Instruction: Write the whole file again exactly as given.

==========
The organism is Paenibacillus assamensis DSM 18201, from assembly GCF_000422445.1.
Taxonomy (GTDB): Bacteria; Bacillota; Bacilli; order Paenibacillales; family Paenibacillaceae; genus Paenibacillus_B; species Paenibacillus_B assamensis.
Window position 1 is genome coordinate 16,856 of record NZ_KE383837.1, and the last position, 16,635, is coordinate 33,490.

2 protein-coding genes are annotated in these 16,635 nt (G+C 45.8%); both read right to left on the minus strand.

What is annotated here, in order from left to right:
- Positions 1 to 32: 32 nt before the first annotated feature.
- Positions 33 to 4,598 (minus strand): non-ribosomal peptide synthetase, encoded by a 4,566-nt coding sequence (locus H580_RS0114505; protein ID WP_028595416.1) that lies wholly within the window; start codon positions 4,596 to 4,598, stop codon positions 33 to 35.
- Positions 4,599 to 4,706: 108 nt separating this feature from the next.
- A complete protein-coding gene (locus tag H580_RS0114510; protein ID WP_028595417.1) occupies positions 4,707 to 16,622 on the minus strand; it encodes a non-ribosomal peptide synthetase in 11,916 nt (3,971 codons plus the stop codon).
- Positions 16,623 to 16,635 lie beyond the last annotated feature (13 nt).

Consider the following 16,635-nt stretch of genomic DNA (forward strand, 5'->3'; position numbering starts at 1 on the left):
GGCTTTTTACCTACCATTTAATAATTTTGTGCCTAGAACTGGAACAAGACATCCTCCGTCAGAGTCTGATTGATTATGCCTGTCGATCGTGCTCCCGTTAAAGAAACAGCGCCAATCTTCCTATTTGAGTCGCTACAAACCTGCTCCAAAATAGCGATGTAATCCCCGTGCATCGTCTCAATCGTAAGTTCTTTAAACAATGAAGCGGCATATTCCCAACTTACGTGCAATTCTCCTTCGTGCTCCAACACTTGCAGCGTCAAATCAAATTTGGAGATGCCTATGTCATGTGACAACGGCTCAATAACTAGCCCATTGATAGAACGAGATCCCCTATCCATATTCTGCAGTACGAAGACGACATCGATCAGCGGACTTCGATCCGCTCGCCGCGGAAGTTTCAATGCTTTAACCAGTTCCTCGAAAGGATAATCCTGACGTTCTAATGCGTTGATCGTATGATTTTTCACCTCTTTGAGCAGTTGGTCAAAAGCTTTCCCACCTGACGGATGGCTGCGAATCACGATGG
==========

The organism is Paenibacillus assamensis DSM 18201, from assembly GCF_000422445.1.
Taxonomy (GTDB): Bacteria; Bacillota; Bacilli; order Paenibacillales; family Paenibacillaceae; genus Paenibacillus_B; species Paenibacillus_B assamensis.
Window position 1 is genome coordinate 16,856 of record NZ_KE383837.1, and the last position, 16,635, is coordinate 33,490.

2 protein-coding genes are annotated in these 16,635 nt (G+C 45.8%); both read right to left on the minus strand.

What is annotated here, in order from left to right:
- Positions 1 to 32: 32 nt before the first annotated feature.
- Positions 33 to 4,598 (minus strand): non-ribosomal peptide synthetase, encoded by a 4,566-nt coding sequence (locus H580_RS0114505; protein ID WP_028595416.1) that lies wholly within the window; start codon positions 4,596 to 4,598, stop codon positions 33 to 35.
- Positions 4,599 to 4,706: 108 nt separating this feature from the next.
- A complete protein-coding gene (locus tag H580_RS0114510; protein ID WP_028595417.1) occupies positions 4,707 to 16,622 on the minus strand; it encodes a non-ribosomal peptide synthetase in 11,916 nt (3,971 codons plus the stop codon).
- Positions 16,623 to 16,635 lie beyond the last annotated feature (13 nt).

Consider the following 16,635-nt stretch of genomic DNA (forward strand, 5'->3'; position numbering starts at 1 on the left):
GGCTTTTTACCTACCATTTAATAATTTTGTGCCTAGAACTGGAACAAGACATCCTCCGTCAGAGTCTGATTGATTATGCCTGTCGATCGTGCTCCCGTTAAAGAAACAGCGCCAATCTTCCTATTTGAGTCGCTACAAACCTGCTCCAAAATAGCGATGTAATCCCCGTGCATCGTCTCAATCGTAAGTTCTTTAAACAATGAAGCGGCATATTCCCAACTTACGTGCAATTCTCCTTCGTGCTCCAACACTTGCAGCGTCAAATCAAATTTGGAGATGCCTATGTCATGTGACAACGGCTCAATAACTAGCCCATTGATAGAACGAGATCCCCTATCCATATTCTGCAGTACGAAGACGACATCGATCAGCGGACTTCGATCCGCTCGCCGCGGAAGTTTCAATGCTTTAACCAGTTCCTCGAAAGGATAATCCTGACGTTCTAATGCGTTGATCGTATGATTTTTCACCTCTTTGAGCAGTTGGTCAAAAGCTTTCCCACCTGACGGATGGCTGCGAATCACGATGG